my hands in my pockets,
descend the steps by the pump house,

and slink away under the trees.
Too dark now for art to cling
to the soft part of the conscience.
The joggers swerve homeward,
having tired themselves enough

to avoid sex with their spouses.
The underground reservoir sighs
molten little sighs no sinner
can hear. The water supply’s safe
for now, but surely it’s plotting.

First Marriage

When cockroaches shouldered us
from our top-floor apartment
and herded us to the harbor
and invited us to jump in
and drown, you laughed and shook me
back to sanity. Your earrings,
dashes of gold and pearl,
dangled like forbidden fruit.
Your makeup smeared like abstract
expressionism, the workday
shining through the dusty window.

That was the year of the stolen
cookware, of fiery footsteps
in the Granary Burial Ground.
One day the buses stopped running
and gangs stabbed homeless men sleeping
on the Common. The roaches
weren’t wholly creatures of dream.
Sometimes as I developed prints
in my makeshift darkroom they stomped
into the chemical baths and swam
with cheerful strokes, bathing themselves
in toxins that would fell a horse.
You hated their ghostly spoor
and despised me for failing to pluck
with tweezers every last one
and flushing them into the sewers.

Meanwhile at my office job
the anger stuck to the ceiling
like a smear from a food fight.
No one else noticed, but sighs
precipitated little rainstorms,
and when I went home at dusk
the cockroaches would applaud.
Then grisly with the morning’s rouge
you greeted me with tiny sounds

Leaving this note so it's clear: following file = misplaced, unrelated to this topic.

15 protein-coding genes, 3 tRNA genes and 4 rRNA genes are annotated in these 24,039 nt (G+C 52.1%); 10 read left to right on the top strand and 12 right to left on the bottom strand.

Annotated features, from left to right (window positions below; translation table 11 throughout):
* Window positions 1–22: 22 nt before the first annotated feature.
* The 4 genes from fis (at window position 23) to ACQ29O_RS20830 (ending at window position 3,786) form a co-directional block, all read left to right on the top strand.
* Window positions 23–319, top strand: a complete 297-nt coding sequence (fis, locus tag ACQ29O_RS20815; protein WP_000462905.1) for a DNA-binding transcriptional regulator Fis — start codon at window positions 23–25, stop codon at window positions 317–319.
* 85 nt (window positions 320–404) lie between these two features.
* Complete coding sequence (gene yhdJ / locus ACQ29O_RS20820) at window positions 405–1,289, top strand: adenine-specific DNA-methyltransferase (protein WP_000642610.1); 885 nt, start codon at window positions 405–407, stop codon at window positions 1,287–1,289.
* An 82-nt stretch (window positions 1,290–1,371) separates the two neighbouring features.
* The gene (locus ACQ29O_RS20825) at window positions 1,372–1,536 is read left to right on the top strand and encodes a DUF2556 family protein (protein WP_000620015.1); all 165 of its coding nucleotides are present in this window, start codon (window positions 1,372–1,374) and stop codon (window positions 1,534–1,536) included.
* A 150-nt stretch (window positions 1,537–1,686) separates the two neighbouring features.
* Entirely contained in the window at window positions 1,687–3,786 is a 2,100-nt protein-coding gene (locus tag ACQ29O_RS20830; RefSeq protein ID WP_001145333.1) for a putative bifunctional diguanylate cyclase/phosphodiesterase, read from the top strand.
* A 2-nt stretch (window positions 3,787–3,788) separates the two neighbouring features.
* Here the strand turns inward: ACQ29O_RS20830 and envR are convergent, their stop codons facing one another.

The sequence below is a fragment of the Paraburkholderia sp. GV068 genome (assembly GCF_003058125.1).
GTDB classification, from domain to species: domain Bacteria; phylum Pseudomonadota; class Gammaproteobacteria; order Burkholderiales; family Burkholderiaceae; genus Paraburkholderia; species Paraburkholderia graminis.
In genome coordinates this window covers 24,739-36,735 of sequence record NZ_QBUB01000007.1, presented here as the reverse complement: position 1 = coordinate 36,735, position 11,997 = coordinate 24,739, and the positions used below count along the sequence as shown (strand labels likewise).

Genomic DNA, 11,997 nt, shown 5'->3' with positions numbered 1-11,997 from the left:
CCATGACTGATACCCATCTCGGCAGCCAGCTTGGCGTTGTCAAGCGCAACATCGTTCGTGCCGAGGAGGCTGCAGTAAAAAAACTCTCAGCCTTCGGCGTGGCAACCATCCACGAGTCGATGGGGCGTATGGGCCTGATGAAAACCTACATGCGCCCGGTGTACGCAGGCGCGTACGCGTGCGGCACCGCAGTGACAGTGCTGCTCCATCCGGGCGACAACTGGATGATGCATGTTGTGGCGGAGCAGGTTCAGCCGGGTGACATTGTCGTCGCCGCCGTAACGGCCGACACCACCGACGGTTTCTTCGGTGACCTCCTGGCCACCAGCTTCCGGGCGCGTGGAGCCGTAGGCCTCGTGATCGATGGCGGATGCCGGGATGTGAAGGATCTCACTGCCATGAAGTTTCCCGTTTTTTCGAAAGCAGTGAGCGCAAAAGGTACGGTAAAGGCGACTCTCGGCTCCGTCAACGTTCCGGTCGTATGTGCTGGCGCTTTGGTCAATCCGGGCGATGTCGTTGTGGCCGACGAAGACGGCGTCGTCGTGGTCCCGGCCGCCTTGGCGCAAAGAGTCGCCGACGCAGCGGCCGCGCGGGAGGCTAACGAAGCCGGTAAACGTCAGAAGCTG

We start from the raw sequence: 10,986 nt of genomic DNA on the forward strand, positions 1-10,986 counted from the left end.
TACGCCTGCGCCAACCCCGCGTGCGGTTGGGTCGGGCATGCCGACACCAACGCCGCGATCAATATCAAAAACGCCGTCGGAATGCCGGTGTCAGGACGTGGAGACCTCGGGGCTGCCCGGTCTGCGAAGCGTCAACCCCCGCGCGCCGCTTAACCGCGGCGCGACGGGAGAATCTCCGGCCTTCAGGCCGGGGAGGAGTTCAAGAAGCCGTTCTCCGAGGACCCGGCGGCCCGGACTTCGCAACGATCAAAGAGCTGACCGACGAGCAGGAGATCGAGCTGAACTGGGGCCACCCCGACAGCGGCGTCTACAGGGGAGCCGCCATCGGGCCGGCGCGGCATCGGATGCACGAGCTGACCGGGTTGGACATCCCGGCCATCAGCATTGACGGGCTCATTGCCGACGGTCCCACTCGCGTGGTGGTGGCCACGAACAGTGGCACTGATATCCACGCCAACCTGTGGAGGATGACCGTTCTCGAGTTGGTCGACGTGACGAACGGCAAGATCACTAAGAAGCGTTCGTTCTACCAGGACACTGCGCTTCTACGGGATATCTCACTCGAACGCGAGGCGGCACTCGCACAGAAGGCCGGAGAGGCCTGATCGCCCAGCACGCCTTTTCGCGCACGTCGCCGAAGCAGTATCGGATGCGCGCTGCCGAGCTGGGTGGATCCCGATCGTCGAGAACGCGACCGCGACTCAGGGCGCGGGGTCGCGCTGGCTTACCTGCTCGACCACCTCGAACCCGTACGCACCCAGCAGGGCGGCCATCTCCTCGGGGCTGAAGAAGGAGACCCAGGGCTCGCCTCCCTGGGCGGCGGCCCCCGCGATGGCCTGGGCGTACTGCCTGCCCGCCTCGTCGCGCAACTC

metallic enough to bleed me
of everything that makes a man.

William Doreski is a Professor of English at Keene State College whose work has been published in various electronic and print journals and in several collections, most recently The Suburbs of Atlantis (AA Press, 2013).

Thomas Zimmerman


I drink a strong, delicious beer called Doom.
It’s just my nature. Made small-talk today
with a pretty neighbor. A bird had pooped
on the siding under the eaves at the front
of her house. “Strange,” she said. And I: “Well, I
don’t think most birds have sphincters.” Brilliant. I’m
too numb to call on ancient Greece for help
as Mandelstam so sufferingly does,
or gauze eroticism in Impressionistic
mist like poor lust-torn Verlaine. God love
them both. No, I’m a walking hairy bag
of water. A magpie, I must pilfer from
the richer. “You’ve been warned,” an old man says
to me in a dream. We’re under a roof
in a thunderstorm. “Tell me a story, or turn back.”

Thomas Zimmerman teaches English and directs the Writing Center at Washtenaw Community College, in Ann Arbor, Michigan. He also edits The Big Windows Review. Tom’s website:

Ian Stuart

Sea cave

Where the waves have worn
a ragged gash into the cliff.

You can get there at low tide,
feel the sand sink
under your feet, climb rocks
slimed with weed.

Inside, gravel rasps under each step,
sunlight, ambered by the cracked sky,
dribbles down broken strata
to glimmer on the pool beneath.

They find bones here, sometimes – skulls
split like broken eggs
and chipped flints, light as leaves,
yet sharp enough to slice a vein
or scrape a fleece.

The half dark smells of wrack
and sulphur, seep and rot

the slow stink of creation

I like poetry which is challenging without being pretentious, popular without being trite – and that’s the kind of poetry I try to write. I live with my wife, two cats and one dog in a small burrow just outside the city walls of York.

Kevin Casey

Flycatcher in a Three-Bay Barn

The kindly reaper has rolled aside the door,
wheels rumbling along its rusted track.

He waits, wiping his brow with a kerchief,
the setting sun showing the way behind him.

But stubborn and afraid, the barn-trapped bird
flies from window to window along the barn’s

north wall, struggling and thrashing
in the cool darkness, whisking hay dust

from the panes in its panic, the blue sky beyond